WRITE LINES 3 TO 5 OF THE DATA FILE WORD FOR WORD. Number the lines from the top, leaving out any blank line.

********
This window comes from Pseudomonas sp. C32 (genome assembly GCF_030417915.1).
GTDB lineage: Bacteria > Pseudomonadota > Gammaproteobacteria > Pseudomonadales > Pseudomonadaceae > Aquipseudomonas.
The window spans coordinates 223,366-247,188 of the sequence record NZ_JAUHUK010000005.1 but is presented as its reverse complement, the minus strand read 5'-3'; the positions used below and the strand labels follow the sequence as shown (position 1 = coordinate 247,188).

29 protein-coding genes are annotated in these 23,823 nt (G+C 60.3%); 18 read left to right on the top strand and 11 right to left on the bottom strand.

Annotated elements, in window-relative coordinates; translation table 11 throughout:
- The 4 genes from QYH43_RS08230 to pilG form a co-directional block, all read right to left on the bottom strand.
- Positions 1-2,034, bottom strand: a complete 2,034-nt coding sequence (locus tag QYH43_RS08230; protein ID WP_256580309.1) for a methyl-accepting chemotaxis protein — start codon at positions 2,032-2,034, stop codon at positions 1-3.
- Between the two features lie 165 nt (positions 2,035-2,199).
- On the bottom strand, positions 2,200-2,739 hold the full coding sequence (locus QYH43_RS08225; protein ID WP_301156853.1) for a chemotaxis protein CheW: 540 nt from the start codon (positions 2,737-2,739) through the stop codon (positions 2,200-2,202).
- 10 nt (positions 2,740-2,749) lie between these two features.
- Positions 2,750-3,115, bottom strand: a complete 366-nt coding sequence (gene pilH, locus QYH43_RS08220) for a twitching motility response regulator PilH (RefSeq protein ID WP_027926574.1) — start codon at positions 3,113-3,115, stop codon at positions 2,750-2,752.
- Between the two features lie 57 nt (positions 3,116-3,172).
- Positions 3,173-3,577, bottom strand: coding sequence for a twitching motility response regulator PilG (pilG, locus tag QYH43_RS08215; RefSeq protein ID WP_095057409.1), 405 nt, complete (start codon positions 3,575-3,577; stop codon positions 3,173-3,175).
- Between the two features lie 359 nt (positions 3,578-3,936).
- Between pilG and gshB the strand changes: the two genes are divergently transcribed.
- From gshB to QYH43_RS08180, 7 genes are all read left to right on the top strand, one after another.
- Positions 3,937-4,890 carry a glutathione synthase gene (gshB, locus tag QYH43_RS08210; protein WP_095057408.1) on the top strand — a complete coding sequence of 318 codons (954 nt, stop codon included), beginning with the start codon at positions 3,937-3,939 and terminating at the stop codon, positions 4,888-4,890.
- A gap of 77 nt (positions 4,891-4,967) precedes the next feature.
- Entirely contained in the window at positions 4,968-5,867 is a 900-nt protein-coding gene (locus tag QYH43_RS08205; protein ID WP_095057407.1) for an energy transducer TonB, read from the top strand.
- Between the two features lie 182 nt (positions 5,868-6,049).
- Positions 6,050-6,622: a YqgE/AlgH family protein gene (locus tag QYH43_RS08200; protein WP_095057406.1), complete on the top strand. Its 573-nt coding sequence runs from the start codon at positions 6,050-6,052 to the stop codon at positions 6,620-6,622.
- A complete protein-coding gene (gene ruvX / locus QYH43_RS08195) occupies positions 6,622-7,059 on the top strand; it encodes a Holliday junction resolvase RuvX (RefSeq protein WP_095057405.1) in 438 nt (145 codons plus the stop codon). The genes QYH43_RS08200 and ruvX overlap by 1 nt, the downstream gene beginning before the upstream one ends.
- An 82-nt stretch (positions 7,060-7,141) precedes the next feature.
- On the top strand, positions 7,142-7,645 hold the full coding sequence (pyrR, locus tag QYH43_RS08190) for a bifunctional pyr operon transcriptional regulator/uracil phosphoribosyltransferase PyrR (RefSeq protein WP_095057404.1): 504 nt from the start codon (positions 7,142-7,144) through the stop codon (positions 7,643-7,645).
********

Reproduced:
The window spans coordinates 223,366-247,188 of the sequence record NZ_JAUHUK010000005.1 but is presented as its reverse complement, the minus strand read 5'-3'; the positions used below and the strand labels follow the sequence as shown (position 1 = coordinate 247,188).

29 protein-coding genes are annotated in these 23,823 nt (G+C 60.3%); 18 read left to right on the top strand and 11 right to left on the bottom strand.

Annotated elements, in window-relative coordinates; translation table 11 throughout: